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The Ups and Downs of German Green Energy

The ups and downs of renewable energy production in Germany are causing big problems for the country’s grid. To even out this volatility, the world’s self-styled green energy leader is paying its utilities record amounts to adjust their contributions in real-time to help the country’s energy supply meet its demand. Bloomberg reports:

Twenty power companies including Germany’s biggest utilities, EON SE and RWE AG, now get fees for pledging to add or cut electricity within seconds to keep the power system stable, double the number in September, according to data from the nation’s four grid operators. Utilities that sign up to the 800 million-euro ($1.1 billion) balancing market can be paid as much as 400 times wholesale electricity prices, the data show.

Germany’s drive to almost double power output from renewables by 2035 has seen one operator reporting five times as many potential disruptions as four years ago, raising the risk of blackouts in Europe’s biggest electricity market while pushing wholesale prices to a nine-year low. More utilities are joining the balancing market as weak prices have cut operating margins to 5 percent on average from 15 percent in 2004, with RWE reporting its first annual loss since 1949.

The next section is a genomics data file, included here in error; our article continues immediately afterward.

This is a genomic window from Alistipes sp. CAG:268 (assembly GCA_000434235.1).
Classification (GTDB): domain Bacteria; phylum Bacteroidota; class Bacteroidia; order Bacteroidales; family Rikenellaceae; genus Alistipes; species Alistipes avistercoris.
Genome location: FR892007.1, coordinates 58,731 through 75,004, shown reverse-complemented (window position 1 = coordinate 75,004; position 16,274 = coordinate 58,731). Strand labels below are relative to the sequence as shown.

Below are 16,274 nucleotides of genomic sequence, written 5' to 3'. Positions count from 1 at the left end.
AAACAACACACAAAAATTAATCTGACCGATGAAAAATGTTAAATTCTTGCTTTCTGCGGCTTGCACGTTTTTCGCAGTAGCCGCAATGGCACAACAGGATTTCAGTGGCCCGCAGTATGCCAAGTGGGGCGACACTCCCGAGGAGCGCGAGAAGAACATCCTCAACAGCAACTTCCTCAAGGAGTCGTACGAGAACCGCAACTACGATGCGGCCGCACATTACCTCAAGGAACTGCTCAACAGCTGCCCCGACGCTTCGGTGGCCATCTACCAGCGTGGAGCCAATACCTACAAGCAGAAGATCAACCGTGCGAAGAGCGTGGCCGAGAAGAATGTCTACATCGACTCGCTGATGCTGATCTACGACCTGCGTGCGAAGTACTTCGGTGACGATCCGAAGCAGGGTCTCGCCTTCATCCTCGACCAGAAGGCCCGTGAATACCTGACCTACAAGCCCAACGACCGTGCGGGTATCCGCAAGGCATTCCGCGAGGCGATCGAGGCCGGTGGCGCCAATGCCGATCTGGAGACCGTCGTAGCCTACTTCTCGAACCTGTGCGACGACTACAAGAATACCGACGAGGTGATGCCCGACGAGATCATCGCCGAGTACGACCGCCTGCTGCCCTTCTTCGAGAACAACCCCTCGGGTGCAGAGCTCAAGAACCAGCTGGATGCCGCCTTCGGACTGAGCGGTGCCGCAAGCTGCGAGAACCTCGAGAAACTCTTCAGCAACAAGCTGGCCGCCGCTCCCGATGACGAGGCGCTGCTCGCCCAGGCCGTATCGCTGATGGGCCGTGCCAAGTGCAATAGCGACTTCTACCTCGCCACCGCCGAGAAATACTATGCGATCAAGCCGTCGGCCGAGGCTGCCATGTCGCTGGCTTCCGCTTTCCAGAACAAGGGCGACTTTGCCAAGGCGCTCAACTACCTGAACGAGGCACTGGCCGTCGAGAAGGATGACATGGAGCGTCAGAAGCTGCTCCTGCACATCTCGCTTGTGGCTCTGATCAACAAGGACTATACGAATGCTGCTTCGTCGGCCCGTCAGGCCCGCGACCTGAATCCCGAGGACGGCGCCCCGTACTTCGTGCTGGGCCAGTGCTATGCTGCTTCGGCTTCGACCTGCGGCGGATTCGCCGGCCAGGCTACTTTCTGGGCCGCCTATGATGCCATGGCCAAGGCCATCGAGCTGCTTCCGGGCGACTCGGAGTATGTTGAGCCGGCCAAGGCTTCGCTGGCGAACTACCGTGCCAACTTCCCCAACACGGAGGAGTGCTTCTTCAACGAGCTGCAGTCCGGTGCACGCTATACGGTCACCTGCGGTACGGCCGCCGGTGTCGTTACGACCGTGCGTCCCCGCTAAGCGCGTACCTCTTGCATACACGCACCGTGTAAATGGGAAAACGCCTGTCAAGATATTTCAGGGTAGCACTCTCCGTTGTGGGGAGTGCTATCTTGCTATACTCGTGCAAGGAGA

Germany’s green energy experiment has been a catastrophe. To spur wind and solar energy development, it had to guarantee above-market prices to producers, and the costs of these guarantees—called feed-in tariffs—have been passed along to consumers in the form of green surcharges to their electricity bills. That’s bad for German industry, and has many businesses looking elsewhere (say, to shale-rich America) for cheaper prices.

But we’re not done yet with the litany of mistakes made in the name of Berlin’s energiewende. Just as it boosted renewable energy sources, Germany also phased out its nuclear reactors from its energy mix, nixing a zero-carbon, dependable source of baseload power over emotionally-charged fears of meltdowns in the wake of the 2011 Fukushima disaster. To replace nuclear, Germany is now burning more coal today than it has in more than two decades, hardly a proud accomplishment for a so-called green energy revolution.